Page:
NEW YORK: Corporate communications officers may have less time than
they thought to promote a company's new CEO.
According to a new Ketchum survey of 1,000 individual investors, CEOs
have an average of just 18 months to make a difference at a public
company before shareholders will boot the new executive.
David Rockland, director of the Ketchum Reputation Lab, said survey
results reflect an onus placed on corporate communications professionals
to communicate rapidly and well within six months of a CEO change.
'If you're there to serve the CEO and the senior management of a
company, you can't wait around to communicate,' said Rockland. 'You
can't wait for the senior management to figure out where they want to go
and how they want to get there. You have to encourage public
communications about that very quickly.'
Results were clustered at lower time frames, with nearly 50% of survey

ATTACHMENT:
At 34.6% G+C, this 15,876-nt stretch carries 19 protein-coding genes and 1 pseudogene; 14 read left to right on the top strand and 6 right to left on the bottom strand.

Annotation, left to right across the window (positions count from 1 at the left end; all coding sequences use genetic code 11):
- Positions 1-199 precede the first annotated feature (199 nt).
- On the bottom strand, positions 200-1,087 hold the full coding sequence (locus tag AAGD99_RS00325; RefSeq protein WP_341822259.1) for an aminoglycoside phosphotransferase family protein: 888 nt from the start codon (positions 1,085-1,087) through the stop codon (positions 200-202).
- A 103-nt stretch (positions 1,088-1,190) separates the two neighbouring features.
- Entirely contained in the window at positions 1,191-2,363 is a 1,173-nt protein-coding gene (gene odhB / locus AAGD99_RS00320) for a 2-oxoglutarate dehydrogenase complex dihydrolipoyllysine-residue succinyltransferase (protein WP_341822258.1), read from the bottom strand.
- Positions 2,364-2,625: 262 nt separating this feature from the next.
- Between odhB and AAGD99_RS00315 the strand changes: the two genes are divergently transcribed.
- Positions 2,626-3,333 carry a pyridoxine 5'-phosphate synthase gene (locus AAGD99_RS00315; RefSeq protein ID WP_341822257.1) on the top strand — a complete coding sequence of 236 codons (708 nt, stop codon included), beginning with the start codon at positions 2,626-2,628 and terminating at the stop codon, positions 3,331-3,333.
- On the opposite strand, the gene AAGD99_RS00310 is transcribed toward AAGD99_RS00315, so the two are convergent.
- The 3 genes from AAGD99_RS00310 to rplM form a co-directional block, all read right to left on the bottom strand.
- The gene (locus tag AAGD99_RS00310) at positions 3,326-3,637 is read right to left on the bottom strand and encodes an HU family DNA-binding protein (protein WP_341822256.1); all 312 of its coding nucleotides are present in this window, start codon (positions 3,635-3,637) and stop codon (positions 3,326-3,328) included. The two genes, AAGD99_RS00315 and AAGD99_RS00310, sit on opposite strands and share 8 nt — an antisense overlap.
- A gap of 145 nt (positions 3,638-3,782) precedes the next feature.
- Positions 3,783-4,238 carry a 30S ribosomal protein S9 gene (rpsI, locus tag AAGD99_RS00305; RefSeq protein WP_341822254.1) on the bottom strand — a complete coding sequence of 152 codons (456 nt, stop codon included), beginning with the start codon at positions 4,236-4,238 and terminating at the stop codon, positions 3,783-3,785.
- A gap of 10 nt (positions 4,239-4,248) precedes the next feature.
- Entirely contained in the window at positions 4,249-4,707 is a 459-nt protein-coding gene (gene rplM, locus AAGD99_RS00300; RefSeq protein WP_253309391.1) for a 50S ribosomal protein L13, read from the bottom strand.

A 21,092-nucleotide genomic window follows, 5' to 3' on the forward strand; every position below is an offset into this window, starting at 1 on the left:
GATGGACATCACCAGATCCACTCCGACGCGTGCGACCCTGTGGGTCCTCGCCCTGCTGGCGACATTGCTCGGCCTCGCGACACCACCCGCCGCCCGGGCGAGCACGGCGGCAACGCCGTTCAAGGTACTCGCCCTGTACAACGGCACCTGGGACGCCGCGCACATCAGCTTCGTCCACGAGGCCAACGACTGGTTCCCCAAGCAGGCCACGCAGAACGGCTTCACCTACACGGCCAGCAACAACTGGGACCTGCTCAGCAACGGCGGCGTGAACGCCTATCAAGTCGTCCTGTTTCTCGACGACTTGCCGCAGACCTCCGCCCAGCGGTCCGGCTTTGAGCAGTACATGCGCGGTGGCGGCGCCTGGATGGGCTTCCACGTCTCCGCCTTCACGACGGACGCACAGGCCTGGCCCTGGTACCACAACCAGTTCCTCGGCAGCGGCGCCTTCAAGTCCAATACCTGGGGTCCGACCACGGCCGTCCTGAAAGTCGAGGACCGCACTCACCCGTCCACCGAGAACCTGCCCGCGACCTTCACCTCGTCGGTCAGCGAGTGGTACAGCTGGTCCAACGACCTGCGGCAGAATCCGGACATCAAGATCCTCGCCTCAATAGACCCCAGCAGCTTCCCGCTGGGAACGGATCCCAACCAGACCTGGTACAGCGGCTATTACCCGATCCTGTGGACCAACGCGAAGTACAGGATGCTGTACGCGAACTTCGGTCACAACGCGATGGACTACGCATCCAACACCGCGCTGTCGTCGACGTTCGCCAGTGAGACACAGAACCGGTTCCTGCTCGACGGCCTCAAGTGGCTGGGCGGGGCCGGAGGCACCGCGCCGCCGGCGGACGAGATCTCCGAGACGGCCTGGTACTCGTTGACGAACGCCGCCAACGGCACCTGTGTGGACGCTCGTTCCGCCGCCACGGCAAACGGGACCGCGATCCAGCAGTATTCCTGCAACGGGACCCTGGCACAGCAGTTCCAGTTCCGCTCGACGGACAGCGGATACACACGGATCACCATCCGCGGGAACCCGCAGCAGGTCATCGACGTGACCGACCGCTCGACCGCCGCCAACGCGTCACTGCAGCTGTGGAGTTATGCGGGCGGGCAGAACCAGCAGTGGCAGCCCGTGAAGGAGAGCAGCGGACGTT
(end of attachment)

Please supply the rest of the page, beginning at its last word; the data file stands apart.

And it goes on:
respondents willing to grant a new CEO less than a year to show company
improvement. Only 7% of respondents said they would grant incoming CEOs
three or more years to change a business.
Professional investors were even less forgiving. In a separate Ketchum
survey of 25 Wall Street analysts and portfolio managers, new CEOs have
just 14.5 months to increase shareholder value, nearly four months less
than individual investors were willing to grant.
Rockland blamed the stock market for doubling the pace of CEO change in
the past five years.
'If you look at the wild, topsy-turvy changes in the stock market,
things are happening quicker and expectations are higher,' said
Rockland. 'It's at a point where if a CEO comes in now and says he or
she needs a couple of years to rebuild this place, the corporate
communications officer runs a risk in announcing that.'